EquitiesLEO

Sierra Space Eyes IPO After Years of Prep

Sierra Space's Dreamchaser comes together.
Sierra Space’s Dreamchaser comes together. (Image: Sierra Space Corporation)

The company building the next American space plane is preparing to go public, despite recently-listed space firms facing rough waters. 

Sierra Space Corporation CEO Tom Vice told Bloomberg that the pure-play space company is waiting for better market conditions to move forward with its bullish plan for an initial public offering.

Background: Sierra Space has raised $1.7B in new capital since being spun out of privately-held Sierra Nevada Corp., in 2021, armed with a new executive team led by 30-year Northrop Grumman veteran Vice. 

  • Sierra’s investors value it at more than $5B, but whether retail investors will agree is anyone’s guess. 
  • Vice also suggested the company might seek to acquire other firms to round out its offerings.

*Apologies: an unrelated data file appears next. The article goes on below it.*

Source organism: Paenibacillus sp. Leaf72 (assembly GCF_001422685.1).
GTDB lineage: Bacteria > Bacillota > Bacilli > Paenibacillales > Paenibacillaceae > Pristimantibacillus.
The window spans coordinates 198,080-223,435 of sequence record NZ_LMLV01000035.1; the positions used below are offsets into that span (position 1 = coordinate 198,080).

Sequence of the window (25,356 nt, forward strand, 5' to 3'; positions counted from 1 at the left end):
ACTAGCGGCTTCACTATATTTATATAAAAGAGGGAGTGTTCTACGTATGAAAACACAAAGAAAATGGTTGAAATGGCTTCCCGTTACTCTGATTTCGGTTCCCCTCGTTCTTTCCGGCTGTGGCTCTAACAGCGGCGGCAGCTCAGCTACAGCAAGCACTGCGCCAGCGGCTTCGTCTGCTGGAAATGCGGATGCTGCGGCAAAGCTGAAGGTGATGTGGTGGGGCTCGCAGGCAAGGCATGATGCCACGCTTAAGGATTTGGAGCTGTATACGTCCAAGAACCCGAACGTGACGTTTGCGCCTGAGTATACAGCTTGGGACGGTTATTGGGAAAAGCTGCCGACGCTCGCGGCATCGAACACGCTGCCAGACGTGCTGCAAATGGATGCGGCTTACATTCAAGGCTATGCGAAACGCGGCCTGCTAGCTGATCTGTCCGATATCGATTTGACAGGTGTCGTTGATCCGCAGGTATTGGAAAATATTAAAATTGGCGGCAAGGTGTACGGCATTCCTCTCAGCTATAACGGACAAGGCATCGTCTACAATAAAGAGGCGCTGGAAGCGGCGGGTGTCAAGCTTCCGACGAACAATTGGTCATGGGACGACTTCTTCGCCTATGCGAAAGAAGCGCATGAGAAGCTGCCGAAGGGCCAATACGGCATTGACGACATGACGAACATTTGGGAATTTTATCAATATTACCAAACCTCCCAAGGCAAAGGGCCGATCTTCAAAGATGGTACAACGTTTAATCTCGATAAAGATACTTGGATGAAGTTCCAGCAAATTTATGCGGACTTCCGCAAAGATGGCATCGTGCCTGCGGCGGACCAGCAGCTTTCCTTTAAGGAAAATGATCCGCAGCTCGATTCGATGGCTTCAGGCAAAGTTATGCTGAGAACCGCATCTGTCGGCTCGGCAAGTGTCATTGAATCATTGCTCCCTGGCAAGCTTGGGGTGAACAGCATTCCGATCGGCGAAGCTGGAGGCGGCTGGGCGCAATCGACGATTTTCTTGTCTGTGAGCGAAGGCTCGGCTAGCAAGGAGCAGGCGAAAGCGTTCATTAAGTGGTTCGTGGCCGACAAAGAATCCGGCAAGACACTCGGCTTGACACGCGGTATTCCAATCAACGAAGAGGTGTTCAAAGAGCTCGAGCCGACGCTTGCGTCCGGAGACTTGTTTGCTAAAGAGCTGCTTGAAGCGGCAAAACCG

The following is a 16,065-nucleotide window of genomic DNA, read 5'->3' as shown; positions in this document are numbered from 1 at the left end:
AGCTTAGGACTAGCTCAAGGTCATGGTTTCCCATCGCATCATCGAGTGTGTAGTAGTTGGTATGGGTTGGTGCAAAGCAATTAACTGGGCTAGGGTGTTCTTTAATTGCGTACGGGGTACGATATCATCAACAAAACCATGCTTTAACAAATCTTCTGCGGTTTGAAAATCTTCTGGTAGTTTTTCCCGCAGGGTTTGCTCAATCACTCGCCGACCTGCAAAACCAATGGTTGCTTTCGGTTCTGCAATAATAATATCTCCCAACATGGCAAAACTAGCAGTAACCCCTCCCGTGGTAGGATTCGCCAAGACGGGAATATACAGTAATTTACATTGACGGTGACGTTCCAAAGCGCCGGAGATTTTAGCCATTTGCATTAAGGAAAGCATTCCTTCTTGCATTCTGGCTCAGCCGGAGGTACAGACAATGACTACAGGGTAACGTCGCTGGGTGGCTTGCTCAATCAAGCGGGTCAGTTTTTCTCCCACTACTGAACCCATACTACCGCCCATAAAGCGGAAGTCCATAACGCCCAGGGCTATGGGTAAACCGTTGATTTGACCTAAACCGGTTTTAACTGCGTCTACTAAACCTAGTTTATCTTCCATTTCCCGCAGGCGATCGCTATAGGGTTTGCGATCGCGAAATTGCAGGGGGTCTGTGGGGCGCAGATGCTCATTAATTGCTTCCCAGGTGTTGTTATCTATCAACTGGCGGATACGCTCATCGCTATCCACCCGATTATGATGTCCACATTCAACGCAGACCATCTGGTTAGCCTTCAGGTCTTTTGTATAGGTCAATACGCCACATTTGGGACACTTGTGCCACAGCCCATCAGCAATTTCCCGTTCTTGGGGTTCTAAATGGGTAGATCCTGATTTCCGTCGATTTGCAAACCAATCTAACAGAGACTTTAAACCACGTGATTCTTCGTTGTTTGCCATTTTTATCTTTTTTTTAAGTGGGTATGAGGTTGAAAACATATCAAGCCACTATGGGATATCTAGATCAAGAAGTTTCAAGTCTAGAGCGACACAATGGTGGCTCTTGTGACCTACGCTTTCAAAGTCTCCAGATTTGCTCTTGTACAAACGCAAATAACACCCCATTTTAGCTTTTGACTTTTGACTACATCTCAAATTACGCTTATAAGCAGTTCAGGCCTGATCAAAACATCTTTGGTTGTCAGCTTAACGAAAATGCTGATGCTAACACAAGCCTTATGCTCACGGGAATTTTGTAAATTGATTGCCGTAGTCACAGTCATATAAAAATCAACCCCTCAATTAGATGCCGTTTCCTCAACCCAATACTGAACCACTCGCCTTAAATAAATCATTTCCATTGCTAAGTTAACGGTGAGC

NASA is paying Sierra $1.1B to build and fly Dream Chaser, a spaceplane similar to the space shuttle, on cargo flights to the ISS and back to Earth. The vehicle is expected to make its first trip to orbit on the second launch of ULA’s Vulcan rocket this year before flying back through the atmosphere to land on a runway. 

After its six flights for NASA, it’s not clear what destination it will service when the ISS retires, but the company says it will adapt the vehicle for crewed research missions.

The company is also building inflatable space habitats for Blue Origin’s Orbital Reef space station project, despite rumors of discord last year, and won a $740M contract from the Space Development Agency to design and build a network of missile defense satellites. 

Pub Trivia: The company that originated Sierra’s commercial space business, SpaceDev, built the engines for SpaceShipOne, the privately built rocketplane that won the X Prize and catalyzed the “new space” era. After being acquired by Sierra Nevada in 2008, the company built the first edition of Dream Chaser to compete for NASA’s initial commercial cargo contracts, but lost out to SpaceX’s Dragon and Northrop’s Cygnus. 

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